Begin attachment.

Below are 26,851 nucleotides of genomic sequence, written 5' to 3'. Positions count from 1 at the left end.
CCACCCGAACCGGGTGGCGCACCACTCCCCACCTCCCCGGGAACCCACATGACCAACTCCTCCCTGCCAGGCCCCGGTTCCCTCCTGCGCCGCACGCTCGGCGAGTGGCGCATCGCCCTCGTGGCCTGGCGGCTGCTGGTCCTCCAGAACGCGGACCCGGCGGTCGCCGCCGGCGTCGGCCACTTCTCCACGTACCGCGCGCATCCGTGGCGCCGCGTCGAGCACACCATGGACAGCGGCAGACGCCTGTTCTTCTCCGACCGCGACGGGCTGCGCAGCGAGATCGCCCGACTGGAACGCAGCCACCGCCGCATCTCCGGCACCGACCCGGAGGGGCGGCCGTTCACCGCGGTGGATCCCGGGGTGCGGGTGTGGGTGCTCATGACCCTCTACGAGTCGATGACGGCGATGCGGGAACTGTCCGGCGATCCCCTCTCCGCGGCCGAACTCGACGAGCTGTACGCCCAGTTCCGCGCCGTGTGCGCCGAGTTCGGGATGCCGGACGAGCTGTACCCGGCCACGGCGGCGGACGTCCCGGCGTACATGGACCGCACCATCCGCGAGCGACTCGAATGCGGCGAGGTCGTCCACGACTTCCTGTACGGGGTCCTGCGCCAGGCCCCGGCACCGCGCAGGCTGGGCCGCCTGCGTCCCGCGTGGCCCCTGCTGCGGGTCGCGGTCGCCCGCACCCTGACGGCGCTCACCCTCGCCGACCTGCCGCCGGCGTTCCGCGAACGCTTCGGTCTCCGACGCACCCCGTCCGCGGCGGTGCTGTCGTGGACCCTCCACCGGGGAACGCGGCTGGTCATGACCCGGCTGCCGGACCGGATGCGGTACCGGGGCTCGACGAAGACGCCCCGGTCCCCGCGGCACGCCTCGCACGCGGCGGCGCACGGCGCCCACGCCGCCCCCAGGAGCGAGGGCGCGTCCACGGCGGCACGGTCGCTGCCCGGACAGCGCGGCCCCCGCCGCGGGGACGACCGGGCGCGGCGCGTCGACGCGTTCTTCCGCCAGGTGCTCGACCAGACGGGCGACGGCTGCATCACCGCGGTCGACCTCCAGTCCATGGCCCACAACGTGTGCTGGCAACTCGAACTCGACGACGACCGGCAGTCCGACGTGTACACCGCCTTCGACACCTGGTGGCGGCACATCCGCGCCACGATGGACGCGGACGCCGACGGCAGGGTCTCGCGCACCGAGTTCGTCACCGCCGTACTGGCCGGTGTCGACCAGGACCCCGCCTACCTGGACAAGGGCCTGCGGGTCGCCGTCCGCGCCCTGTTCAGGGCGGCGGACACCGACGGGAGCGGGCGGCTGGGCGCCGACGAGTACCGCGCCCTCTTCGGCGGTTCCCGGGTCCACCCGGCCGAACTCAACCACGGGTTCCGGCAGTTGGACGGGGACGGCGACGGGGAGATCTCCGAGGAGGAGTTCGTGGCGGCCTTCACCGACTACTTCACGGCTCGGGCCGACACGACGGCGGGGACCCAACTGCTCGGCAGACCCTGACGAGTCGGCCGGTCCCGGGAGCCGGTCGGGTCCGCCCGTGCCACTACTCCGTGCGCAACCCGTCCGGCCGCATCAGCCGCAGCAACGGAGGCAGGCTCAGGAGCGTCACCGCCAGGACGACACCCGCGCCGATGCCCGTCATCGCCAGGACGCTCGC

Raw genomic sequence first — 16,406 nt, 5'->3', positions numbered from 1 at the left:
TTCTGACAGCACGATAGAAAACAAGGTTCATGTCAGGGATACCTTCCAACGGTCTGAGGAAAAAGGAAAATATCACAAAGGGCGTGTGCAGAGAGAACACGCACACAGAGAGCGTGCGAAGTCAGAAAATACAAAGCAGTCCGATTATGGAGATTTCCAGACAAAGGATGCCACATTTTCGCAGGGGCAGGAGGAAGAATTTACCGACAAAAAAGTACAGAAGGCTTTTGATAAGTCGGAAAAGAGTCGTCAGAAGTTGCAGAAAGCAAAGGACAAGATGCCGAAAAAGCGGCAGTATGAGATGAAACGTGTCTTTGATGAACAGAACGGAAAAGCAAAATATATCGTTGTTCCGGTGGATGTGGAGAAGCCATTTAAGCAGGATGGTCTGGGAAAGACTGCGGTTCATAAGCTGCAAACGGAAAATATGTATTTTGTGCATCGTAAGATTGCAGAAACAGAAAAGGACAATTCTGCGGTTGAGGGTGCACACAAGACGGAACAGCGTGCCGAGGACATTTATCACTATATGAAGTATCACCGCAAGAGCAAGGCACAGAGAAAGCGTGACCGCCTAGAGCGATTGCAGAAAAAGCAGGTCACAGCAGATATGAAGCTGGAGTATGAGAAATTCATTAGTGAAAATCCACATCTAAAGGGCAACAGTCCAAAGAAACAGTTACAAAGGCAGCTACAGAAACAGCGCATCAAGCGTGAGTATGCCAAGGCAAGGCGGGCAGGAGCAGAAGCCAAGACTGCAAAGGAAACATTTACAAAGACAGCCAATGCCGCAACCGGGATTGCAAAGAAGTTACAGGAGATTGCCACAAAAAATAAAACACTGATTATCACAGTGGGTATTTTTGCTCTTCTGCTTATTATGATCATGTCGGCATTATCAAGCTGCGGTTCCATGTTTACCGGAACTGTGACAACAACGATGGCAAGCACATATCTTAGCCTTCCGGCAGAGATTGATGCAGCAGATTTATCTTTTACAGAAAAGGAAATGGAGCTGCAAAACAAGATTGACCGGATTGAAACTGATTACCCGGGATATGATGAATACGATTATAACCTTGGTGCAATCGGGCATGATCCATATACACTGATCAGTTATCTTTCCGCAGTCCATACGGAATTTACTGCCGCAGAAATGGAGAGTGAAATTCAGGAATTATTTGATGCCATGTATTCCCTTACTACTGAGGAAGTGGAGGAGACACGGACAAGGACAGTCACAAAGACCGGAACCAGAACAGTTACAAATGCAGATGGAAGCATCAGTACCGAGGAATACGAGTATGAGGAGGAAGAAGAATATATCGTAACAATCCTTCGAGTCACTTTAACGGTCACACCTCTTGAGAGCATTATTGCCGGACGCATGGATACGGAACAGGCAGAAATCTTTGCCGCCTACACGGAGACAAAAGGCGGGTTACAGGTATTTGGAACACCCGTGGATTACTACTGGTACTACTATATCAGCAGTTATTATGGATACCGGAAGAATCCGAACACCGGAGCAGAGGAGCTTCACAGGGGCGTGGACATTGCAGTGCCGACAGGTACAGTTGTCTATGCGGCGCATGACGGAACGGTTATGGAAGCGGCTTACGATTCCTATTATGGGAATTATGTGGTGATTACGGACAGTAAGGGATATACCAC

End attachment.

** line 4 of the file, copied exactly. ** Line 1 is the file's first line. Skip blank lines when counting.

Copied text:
TTCTGACAGCACGATAGAAAACAAGGTTCATGTCAGGGATACCTTCCAACGGTCTGAGGAAAAAGGAAAATATCACAAAGGGCGTGTGCAGAGAGAACACGCACACAGAGAGCGTGCGAAGTCAGAAAATACAAAGCAGTCCGATTATGGAGATTTCCAGACAAAGGATGCCACATTTTCGCAGGGGCAGGAGGAAGAATTTACCGACAAAAAAGTACAGAAGGCTTTTGATAAGTCGGAAAAGAGTCGTCAGAAGTTGCAGAAAGCAAAGGACAAGATGCCGAAAAAGCGGCAGTATGAGATGAAACGTGTCTTTGATGAACAGAACGGAAAAGCAAAATATATCGTTGTTCCGGTGGATGTGGAGAAGCCATTTAAGCAGGATGGTCTGGGAAAGACTGCGGTTCATAAGCTGCAAACGGAAAATATGTATTTTGTGCATCGTAAGATTGCAGAAACAGAAAAGGACAATTCTGCGGTTGAGGGTGCACACAAGACGGAACAGCGTGCCGAGGACATTTATCACTATATGAAGTATCACCGCAAGAGCAAGGCACAGAGAAAGCGTGACCGCCTAGAGCGATTGCAGAAAAAGCAGGTCACAGCAGATATGAAGCTGGAGTATGAGAAATTCATTAGTGAAAATCCACATCTAAAGGGCAACAGTCCAAAGAAACAGTTACAAAGGCAGCTACAGAAACAGCGCATCAAGCGTGAGTATGCCAAGGCAAGGCGGGCAGGAGCAGAAGCCAAGACTGCAAAGGAAACATTTACAAAGACAGCCAATGCCGCAACCGGGATTGCAAAGAAGTTACAGGAGATTGCCACAAAAAATAAAACACTGATTATCACAGTGGGTATTTTTGCTCTTCTGCTTATTATGATCATGTCGGCATTATCAAGCTGCGGTTCCATGTTTACCGGAACTGTGACAACAACGATGGCAAGCACATATCTTAGCCTTCCGGCAGAGATTGATGCAGCAGATTTATCTTTTACAGAAAAGGAAATGGAGCTGCAAAACAAGATTGACCGGATTGAAACTGATTACCCGGGATATGATGAATACGATTATAACCTTGGTGCAATCGGGCATGATCCATATACACTGATCAGTTATCTTTCCGCAGTCCATACGGAATTTACTGCCGCAGAAATGGAGAGTGAAATTCAGGAATTATTTGATGCCATGTATTCCCTTACTACTGAGGAAGTGGAGGAGACACGGACAAGGACAGTCACAAAGACCGGAACCAGAACAGTTACAAATGCAGATGGAAGCATCAGTACCGAGGAATACGAGTATGAGGAGGAAGAAGAATATATCGTAACAATCCTTCGAGTCACTTTAACGGTCACACCTCTTGAGAGCATTATTGCCGGACGCATGGATACGGAACAGGCAGAAATCTTTGCCGCCTACACGGAGACAAAAGGCGGGTTACAGGTATTTGGAACACCCGTGGATTACTACTGGTACTACTATATCAGCAGTTATTATGGATACCGGAAGAATCCGAACACCGGAGCAGAGGAGCTTCACAGGGGCGTGGACATTGCAGTGCCGACAGGTACAGTTGTCTATGCGGCGCATGACGGAACGGTTATGGAAGCGGCTTACGATTCCTATTATGGGAATTATGTGGTGATTACGGACAGTAAGGGATATACCAC